Investigators will consider whether race was a factor in the fatal shooting of Chris Kaba, it has been revealed.
The Independent Office for Police Conduct (IOPC) said it will "explore all of the circumstances" surrounding the death of the unarmed rapper, including whether "race influenced any actions taken by the police".
Mr Kaba, 24, was shot by police officers on 5 September after a police pursuit of his car which ended in Streatham Hill, south London.
His Audi was hemmed in by two police cars in a narrow residential street before one round was fired from a police weapon.
The Metropolitan Police officer involved has been suspended.
The IOPC will examine whether the police officers knew Mr Kaba before the incident and how they came to be aware of the vehicle he had been driving.
IOPC regional director Sal Naseem said: "We fully appreciate that Chris Kaba's devastated family and the community have a lot of unanswered questions about his death.
"We have been in further contact with Chris's family this week to answer a number of questions they have and to offer them privately and confidentially the opportunity to view video footage as soon as it is practicable.
'Significant amount of evidence'
"We have also advised Chris's family that we aim to complete our investigation within six to nine months.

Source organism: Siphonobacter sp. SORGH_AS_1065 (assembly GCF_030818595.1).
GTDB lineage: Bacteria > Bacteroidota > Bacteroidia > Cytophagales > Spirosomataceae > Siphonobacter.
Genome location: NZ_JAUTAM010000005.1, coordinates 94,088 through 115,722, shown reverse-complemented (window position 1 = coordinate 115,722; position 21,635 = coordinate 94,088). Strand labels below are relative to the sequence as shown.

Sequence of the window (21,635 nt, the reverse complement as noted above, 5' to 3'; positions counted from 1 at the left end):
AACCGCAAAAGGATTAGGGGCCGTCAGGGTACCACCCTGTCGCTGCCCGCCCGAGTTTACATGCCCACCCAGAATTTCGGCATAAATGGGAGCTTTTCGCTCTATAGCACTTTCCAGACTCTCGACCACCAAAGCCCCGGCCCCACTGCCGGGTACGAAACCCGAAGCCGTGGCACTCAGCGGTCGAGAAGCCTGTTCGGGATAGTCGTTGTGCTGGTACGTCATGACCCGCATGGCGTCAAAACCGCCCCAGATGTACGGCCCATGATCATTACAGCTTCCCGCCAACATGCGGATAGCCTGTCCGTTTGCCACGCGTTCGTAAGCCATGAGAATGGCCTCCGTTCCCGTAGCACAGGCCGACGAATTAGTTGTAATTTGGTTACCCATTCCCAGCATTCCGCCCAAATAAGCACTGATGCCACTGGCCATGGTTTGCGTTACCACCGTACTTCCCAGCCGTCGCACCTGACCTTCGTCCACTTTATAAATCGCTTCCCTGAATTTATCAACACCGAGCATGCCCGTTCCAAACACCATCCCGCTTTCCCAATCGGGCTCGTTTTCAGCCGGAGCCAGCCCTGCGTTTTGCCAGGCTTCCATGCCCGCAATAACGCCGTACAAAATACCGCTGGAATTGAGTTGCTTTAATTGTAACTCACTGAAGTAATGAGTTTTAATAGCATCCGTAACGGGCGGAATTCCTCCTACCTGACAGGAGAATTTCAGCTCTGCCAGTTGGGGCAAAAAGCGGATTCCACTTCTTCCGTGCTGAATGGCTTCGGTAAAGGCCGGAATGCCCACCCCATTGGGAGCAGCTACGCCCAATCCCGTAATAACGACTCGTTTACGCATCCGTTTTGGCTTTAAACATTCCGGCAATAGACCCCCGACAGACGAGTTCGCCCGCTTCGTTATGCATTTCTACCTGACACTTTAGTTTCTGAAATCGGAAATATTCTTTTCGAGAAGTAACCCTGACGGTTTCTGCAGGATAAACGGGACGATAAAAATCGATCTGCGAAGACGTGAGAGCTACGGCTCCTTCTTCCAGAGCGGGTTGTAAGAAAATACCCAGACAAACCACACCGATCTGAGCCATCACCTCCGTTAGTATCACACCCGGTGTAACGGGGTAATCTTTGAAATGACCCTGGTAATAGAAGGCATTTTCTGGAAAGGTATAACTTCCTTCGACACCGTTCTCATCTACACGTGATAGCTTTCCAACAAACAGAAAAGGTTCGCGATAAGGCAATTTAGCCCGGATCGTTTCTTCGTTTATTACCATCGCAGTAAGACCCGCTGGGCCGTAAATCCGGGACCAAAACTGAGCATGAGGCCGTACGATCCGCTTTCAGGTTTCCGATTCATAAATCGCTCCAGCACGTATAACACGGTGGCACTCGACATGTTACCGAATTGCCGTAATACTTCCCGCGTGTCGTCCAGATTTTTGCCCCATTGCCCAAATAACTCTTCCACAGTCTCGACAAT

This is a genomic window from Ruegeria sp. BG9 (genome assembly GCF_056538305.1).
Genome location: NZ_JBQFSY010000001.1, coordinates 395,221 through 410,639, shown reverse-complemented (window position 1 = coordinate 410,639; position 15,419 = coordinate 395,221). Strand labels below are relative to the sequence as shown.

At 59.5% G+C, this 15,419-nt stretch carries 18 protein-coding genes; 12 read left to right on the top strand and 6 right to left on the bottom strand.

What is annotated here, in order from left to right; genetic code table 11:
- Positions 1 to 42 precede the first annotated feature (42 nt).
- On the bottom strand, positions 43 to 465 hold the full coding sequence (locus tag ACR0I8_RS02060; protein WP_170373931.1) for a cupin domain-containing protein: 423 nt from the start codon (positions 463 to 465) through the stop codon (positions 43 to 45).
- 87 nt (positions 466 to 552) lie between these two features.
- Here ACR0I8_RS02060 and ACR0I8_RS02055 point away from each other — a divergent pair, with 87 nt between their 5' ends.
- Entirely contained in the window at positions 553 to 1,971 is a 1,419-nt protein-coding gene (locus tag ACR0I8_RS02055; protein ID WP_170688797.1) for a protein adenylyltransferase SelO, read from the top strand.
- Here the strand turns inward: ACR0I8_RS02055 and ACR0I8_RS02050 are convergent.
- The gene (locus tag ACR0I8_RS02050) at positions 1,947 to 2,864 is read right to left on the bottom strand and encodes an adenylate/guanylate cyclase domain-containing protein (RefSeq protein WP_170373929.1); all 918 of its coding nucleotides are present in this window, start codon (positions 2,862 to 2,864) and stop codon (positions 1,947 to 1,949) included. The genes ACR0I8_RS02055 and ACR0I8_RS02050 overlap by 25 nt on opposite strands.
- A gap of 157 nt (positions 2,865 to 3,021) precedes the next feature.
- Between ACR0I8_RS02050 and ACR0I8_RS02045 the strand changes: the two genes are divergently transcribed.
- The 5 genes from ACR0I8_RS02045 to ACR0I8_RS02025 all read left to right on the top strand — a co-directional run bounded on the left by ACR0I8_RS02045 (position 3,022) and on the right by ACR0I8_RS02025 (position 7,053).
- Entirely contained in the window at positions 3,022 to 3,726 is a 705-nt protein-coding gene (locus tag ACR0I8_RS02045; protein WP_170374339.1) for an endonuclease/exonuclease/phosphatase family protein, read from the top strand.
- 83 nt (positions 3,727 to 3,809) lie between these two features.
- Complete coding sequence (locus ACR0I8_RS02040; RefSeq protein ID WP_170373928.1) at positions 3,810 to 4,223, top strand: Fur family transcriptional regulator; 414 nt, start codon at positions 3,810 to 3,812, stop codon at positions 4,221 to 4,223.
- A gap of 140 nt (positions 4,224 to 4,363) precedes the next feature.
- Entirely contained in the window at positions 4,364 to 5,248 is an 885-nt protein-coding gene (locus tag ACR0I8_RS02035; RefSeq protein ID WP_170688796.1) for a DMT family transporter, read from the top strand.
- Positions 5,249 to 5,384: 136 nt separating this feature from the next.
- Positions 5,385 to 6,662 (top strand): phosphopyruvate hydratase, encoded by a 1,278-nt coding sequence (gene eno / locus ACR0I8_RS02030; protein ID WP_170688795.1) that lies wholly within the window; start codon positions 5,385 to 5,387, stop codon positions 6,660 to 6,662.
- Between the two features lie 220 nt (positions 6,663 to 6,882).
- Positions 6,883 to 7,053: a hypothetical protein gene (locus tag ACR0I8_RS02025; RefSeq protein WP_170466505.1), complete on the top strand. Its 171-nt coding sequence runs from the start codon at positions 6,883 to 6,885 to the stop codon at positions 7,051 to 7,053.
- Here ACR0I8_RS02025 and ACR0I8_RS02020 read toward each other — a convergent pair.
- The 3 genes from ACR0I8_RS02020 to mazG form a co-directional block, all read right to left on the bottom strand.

"We understand that people want answers quickly, but this is a complex investigation involving a significant amount of evidence.
"There are a number of inquiries to carry out over the coming weeks and months, including expert analysis, and it is important that we allow our investigation to run its course as we seek to establish all of the facts."
Mr Kaba's relatives, however, are upset that the investigation could take up to nine months, saying this is "unacceptably long" and "lacks urgency".
Daniel Machover, head of civil litigation at Hickman & Rose, who is acting on behalf of the family, said: "It indicates insufficient resources to do the job.
"Meanwhile, the IOPC continues to withhold basic information from the family."
Assistant Commissioner Amanda Pearson said: "We continue to fully support the IOPC investigation as they work to establish the facts and try to answer the many questions Mr Kaba's family and others have around his tragic death.
"We've been spending this week speaking with local communities across London, including our Independent Advisory Groups - we know how important it is we listen to their views and concerns and explain as far as we can what is happening. We welcome more of these important conversations."
'Evident pain and frustration'
A spokesperson for the Metropolitan Black Police Association (Met BPA) said: "There has been a legitimate and powerful show of community strength and unity.
"While heartening to see, it comes yet again through evident pain and frustration.
"This incident comes at a critical time when the MPS remains in special measures over a string of high profile and appalling incidents and are signed up to the Race Action Plan, which commits to fair treatment and anti-racism in policing.
"Therefore, it is vitally important these commitments manifest themselves in sensitive and meaningful engagement in the community, timely information and responsive support to the Kaba family.
"The Met BPA continue to be vocal as a critical friend to the Metropolitan Police and in support of London's community."
An inquest into Mr Kaba's death will be opened on 4 October.